2. By hiding in a state that can’t or won’t hurt them, criminal groups are insulated from the other states of the world. Al Qaeda for example hid for a long time in Sudan, then in Afghanistan. National borders can provide excellent protection for criminal groups.

Certain non-state organizations are able to create and support corrupt states, essentially renting their infrastructure and hiding behind their sovereignty. This strategy was held in check under a bipolar US/Soviet world, but it has since become viable. This is why the US, UK, and other large powers require transnational warfare; without it, they’d have to reconsider the system of sovereign states.

In addition to this, each of the big four carries its own reasons.

The war on drugs thrives on inertia. It is far too large for any politician to cut. Furthermore, it is surrounded by childish but effective rhetoric. (“So, you want children to have access to cocaine?”) And the US program, while clearly the largest, is far from alone.

The war on terror keeps militaries and intel groups rich and powerful. They are keeping US police departments rich as well. And at this point, a good deal of Western culture is focused around the war on terror; breaking the expectations of millions of people at once would call far more into question.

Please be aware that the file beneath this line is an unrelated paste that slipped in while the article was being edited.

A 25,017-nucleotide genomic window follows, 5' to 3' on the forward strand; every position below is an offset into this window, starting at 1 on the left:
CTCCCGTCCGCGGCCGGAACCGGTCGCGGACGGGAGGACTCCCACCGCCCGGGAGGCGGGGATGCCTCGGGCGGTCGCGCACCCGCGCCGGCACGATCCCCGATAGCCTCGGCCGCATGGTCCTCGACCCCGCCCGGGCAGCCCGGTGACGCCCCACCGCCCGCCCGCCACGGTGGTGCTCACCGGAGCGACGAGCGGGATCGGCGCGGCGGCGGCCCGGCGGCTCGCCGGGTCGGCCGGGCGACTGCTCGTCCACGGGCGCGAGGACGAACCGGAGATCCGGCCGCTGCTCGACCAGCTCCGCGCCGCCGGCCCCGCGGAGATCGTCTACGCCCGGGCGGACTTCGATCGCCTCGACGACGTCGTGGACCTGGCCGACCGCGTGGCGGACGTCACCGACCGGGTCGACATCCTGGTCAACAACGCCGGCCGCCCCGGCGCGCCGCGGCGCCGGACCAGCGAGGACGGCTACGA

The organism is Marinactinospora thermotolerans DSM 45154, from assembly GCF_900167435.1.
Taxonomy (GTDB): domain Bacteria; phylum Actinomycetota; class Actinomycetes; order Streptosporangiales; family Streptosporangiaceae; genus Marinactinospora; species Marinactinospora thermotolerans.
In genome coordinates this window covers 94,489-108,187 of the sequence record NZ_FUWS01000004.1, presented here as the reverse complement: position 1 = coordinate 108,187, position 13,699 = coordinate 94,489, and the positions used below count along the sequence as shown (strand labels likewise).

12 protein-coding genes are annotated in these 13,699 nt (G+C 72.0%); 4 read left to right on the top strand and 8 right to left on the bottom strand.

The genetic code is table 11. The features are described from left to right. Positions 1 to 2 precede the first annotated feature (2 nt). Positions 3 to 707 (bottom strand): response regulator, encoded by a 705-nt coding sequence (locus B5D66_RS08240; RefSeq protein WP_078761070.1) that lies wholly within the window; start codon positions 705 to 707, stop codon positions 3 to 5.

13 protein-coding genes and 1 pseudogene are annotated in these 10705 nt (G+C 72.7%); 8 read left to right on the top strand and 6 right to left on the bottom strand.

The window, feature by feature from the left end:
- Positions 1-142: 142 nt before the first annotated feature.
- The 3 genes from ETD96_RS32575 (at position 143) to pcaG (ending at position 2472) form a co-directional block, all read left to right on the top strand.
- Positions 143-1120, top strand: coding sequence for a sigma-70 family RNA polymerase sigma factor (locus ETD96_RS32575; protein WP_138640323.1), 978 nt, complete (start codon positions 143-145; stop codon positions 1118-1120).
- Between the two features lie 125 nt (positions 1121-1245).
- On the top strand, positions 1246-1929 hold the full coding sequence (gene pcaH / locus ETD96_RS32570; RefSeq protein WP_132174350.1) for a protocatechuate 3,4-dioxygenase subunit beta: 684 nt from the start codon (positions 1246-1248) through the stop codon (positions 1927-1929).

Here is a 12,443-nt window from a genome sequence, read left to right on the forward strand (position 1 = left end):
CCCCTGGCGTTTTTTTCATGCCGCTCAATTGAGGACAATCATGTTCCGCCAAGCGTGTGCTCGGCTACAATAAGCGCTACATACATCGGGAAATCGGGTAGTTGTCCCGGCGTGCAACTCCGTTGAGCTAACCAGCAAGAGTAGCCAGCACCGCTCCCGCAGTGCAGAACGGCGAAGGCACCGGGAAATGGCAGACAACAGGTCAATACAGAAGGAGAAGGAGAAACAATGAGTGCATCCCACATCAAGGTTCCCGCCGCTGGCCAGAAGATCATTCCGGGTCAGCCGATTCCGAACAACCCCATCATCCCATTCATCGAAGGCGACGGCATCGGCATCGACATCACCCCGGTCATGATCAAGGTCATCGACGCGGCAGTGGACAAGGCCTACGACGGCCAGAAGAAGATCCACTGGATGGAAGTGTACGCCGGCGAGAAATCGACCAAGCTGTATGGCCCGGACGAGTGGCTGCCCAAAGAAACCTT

Uncontrolled information is bad for obedience. Thus the war on the Internet. Once minds get unfiltered information, thoughtless obedience tends to decline. At the same time, modern political systems are built on an assumption of near-100% obedience. Most Internet traffic has by now been routed into government-aligned systems like Facebook, and regulations to drive out noncompliant outlets are circulating in capital cities.

The war on cash protects governments from fiscal collapse. If the fiat currencies of the major nations collapse (as they must eventually), readily available cash and other untraceable currencies would make governance in its current form impossible. Therefore, they must be eliminated or controlled.

And…

Beyond all this, the entire industrial model of civilization is fading away and must be maintained contrary to nature. You can find details on this in issue #65 of my subscription newsletter.

Paul Rosenberg
www.freemansperspective.com

The Free Man’s 7-Point Bill of Rights

free man bill of rightsThe Roman Catholic Church was guilty of many abuses in Europe all through the Middle Ages, and I think the people of Europe had good reason to walk away from it. But as they did, they made a massive error: They didn’t replace it with anything better.

The Church, regardless of its errors and crimes, taught virtues to the people of that continent. Medieval Europe became home to a culture founded largely on some very positive values, and you can’t deny that the Church had a hand in that development.